We have reviewed the models and methods for measuring portfolio performance and the evidence on the performance of professionally managed investment portfolios. Our review includes traditional measures, their properties and some of the important problems associated with the early measures. We also reviewed the more recent Conditional Performance Evaluation literature, weight-based performance measures and the stochastic discount factor approach, along with the evidence that these newer measures have produced. Our discussion has touched on equity style mutual funds, pension funds, asset allocation style funds, fixed income funds, and hedge funds. We draw several broad conclusions about the evidence that the literature has produced on fund performance, its relation to the efficiency of the markets, and also about future directions that we would like the literature to take.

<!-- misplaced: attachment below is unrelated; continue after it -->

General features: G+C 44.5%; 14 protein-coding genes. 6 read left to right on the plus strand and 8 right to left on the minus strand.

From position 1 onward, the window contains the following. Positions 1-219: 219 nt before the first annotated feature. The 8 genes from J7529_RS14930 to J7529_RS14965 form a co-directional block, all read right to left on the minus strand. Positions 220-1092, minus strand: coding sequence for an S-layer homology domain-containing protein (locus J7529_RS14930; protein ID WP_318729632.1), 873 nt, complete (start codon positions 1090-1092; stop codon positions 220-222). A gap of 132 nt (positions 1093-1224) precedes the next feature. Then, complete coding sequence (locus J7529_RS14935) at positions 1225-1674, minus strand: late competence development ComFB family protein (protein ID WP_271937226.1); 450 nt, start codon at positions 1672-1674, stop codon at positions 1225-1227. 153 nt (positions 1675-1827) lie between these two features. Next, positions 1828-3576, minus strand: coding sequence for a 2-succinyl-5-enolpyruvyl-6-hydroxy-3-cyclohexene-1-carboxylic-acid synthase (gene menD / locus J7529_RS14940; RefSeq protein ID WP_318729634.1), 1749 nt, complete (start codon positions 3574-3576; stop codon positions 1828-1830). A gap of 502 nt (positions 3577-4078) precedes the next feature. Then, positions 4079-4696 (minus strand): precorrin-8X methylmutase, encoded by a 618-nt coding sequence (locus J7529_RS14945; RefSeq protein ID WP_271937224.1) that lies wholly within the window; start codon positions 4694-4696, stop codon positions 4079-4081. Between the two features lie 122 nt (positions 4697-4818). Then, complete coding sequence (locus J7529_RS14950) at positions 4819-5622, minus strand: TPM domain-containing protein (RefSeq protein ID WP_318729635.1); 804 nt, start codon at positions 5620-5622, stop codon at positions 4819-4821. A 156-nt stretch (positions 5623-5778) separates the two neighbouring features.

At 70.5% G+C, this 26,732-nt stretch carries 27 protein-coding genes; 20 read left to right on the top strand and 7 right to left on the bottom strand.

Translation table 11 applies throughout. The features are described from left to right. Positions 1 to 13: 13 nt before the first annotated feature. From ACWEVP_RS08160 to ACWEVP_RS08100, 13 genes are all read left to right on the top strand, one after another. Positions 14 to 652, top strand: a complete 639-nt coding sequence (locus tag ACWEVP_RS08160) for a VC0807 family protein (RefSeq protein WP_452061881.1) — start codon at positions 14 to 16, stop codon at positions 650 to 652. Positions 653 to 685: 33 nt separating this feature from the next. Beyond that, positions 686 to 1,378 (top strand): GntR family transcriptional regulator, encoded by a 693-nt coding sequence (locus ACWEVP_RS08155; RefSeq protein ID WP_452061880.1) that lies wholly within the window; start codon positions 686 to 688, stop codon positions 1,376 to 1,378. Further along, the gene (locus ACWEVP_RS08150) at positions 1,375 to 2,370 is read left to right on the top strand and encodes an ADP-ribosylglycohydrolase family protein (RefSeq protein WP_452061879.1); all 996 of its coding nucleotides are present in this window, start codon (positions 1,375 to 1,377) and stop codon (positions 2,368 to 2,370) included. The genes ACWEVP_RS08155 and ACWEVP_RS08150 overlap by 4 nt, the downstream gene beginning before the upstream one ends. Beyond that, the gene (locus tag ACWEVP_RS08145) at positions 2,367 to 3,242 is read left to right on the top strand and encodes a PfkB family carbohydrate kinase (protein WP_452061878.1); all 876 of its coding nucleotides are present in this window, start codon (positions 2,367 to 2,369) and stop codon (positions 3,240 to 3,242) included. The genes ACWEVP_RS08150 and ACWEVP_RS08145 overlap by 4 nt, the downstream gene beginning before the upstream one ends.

We have defined investment performance at two broad levels. A fund or manager has investment ability if it generates returns that can be expected to exceed that of an otherwise equivalent benchmark, before costs and fees. But a fund may dissipate its ability through trading costs or capture the rents to its ability through management fees. A fund that outperforms the otherwise equivalent benchmark on an after-cost basis is said to add value for investors.
One underdeveloped area in the performance measurement literature is fixed income fund performance. There are many interesting methodological issues here, including which models and factors to use and the effects of interim trading and illiquidity on the performance measures. Finally, we think that future research needs to be more careful about the effects of costs and taxes in the evaluation of managed portfolio returns.
|Printer friendly Cite/link Email Feedback|
|Title Annotation:||Portfolio Performance Evaluation|
|Author:||Aragon, George O.; Ferson, Wayne E.|
|Publication:||Foundations and Trends in Finance|
|Article Type:||Brief article|
|Date:||Apr 1, 2006|
|Previous Article:||9 A summary: the evidence on managed portfolio performance and market efficiency.|